The World Food Programme (WFP) has announced that up to 1.7 million people are at risk of starvation in South Sudan due to funding shortages.
According to the United Nations entity, it urgently needs U.S.$426 million to reach six million food-insecure people over the next six months.
It is understood that over 60 percent of the country’s population are grappling with severe food insecurity due to continuing conflict, severe flooding, localised drought, and soaring food prices exacerbated by the crisis in Ukraine.
The hunger crisis in the country has reached alarming heights, with 7.74 million people estimated to face severe acute hunger at the peak of the lean season in the next two months, according to the global standard for measuring food security.
Available data also shows that 1.4 million children could be acutely malnourished if adequate funding is not made available.
‘We are extremely concerned about the impact of the funding cuts on children, women and men who will not have enough to eat during the lean season’, WFP’s Acting Country Director, Adeyinka Badejo, said in a statement.
‘These families have completely exhausted their coping strategies. They need immediate humanitarian assistance to put food on the table in the short term and to rebuild their livelihoods and resilience to cope with future shocks.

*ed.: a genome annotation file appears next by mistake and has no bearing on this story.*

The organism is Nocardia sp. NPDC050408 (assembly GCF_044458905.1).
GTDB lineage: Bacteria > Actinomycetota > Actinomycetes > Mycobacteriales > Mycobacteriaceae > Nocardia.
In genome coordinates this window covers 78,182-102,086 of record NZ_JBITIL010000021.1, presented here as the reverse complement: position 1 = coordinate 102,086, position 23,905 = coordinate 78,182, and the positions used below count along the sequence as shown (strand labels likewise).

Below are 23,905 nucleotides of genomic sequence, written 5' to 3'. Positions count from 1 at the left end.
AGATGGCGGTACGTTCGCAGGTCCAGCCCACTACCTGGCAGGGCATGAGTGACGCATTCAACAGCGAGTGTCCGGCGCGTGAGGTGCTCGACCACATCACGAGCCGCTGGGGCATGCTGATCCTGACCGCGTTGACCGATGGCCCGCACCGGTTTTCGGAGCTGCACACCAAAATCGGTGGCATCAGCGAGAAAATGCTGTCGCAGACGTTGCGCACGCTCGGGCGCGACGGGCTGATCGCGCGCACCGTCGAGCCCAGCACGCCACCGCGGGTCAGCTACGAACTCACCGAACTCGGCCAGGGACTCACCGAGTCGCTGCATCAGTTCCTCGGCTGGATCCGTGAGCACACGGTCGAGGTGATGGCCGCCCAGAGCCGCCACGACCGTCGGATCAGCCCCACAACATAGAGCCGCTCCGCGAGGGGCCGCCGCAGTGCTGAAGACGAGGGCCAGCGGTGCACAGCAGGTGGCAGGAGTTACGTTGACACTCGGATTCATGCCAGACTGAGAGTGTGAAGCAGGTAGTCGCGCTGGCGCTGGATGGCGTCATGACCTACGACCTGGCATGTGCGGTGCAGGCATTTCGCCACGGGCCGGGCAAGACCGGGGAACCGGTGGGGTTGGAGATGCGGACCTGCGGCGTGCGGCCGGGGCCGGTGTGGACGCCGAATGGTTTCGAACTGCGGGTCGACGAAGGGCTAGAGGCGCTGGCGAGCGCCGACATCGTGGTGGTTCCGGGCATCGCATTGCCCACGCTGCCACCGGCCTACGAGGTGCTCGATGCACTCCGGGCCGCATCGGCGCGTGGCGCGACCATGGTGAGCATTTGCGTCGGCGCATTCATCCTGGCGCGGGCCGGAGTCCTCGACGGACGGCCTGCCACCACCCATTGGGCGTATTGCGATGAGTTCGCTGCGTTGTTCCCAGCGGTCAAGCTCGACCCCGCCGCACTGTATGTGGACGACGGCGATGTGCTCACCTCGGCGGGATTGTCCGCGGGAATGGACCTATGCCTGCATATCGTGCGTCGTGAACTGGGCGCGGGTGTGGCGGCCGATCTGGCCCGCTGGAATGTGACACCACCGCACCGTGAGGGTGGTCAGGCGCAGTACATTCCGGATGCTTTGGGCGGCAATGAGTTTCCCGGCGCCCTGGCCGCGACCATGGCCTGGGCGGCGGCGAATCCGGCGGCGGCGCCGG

‘Humanitarian needs are far exceeding the funding we have received this year. If this continues, we will face bigger and more costly problems in the future, including increased mortality, malnutrition, stunting, and disease’.
WFP said it had exhausted all options before suspending food assistance, including halving rations in 2021, leaving families in need with less food to eat.
These latest reductions to assistance, according to WFP, will also impact 178,000 schoolchildren who will no longer receive daily school meals – a crucial safety net that helps keep South Sudanese children in school to learn and grow.
Photo source: WFP